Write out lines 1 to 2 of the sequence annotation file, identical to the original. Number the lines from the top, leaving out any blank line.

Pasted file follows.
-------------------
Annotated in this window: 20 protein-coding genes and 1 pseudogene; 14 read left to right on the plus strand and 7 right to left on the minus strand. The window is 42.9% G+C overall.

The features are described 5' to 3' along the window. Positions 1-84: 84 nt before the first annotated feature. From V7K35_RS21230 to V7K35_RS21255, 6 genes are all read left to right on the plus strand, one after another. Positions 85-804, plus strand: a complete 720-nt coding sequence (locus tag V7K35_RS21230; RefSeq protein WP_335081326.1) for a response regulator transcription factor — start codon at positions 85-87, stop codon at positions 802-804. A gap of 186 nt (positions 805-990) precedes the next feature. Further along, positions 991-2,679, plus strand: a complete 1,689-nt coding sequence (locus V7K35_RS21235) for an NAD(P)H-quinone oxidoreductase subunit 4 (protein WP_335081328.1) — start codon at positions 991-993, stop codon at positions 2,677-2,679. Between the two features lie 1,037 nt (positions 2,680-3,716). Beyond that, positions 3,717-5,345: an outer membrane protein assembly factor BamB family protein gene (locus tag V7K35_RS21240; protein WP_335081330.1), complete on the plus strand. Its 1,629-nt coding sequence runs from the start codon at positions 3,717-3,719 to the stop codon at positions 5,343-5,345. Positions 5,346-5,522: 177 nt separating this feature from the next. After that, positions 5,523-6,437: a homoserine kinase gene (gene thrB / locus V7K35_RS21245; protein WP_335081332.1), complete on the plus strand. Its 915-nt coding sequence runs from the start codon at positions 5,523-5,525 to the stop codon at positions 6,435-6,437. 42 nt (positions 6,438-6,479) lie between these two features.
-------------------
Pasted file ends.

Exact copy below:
Annotated in this window: 20 protein-coding genes and 1 pseudogene; 14 read left to right on the plus strand and 7 right to left on the minus strand. The window is 42.9% G+C overall.

The features are described 5' to 3' along the window. Positions 1-84: 84 nt before the first annotated feature. From V7K35_RS21230 to V7K35_RS21255, 6 genes are all read left to right on the plus strand, one after another. Positions 85-804, plus strand: a complete 720-nt coding sequence (locus tag V7K35_RS21230; RefSeq protein WP_335081326.1) for a response regulator transcription factor — start codon at positions 85-87, stop codon at positions 802-804. A gap of 186 nt (positions 805-990) precedes the next feature. Further along, positions 991-2,679, plus strand: a complete 1,689-nt coding sequence (locus V7K35_RS21235) for an NAD(P)H-quinone oxidoreductase subunit 4 (protein WP_335081328.1) — start codon at positions 991-993, stop codon at positions 2,677-2,679. Between the two features lie 1,037 nt (positions 2,680-3,716). Beyond that, positions 3,717-5,345: an outer membrane protein assembly factor BamB family protein gene (locus tag V7K35_RS21240; protein WP_335081330.1), complete on the plus strand. Its 1,629-nt coding sequence runs from the start codon at positions 3,717-3,719 to the stop codon at positions 5,343-5,345. Positions 5,346-5,522: 177 nt separating this feature from the next. After that, positions 5,523-6,437: a homoserine kinase gene (gene thrB / locus V7K35_RS21245; protein WP_335081332.1), complete on the plus strand. Its 915-nt coding sequence runs from the start codon at positions 5,523-5,525 to the stop codon at positions 6,435-6,437. 42 nt (positions 6,438-6,479) lie between these two features.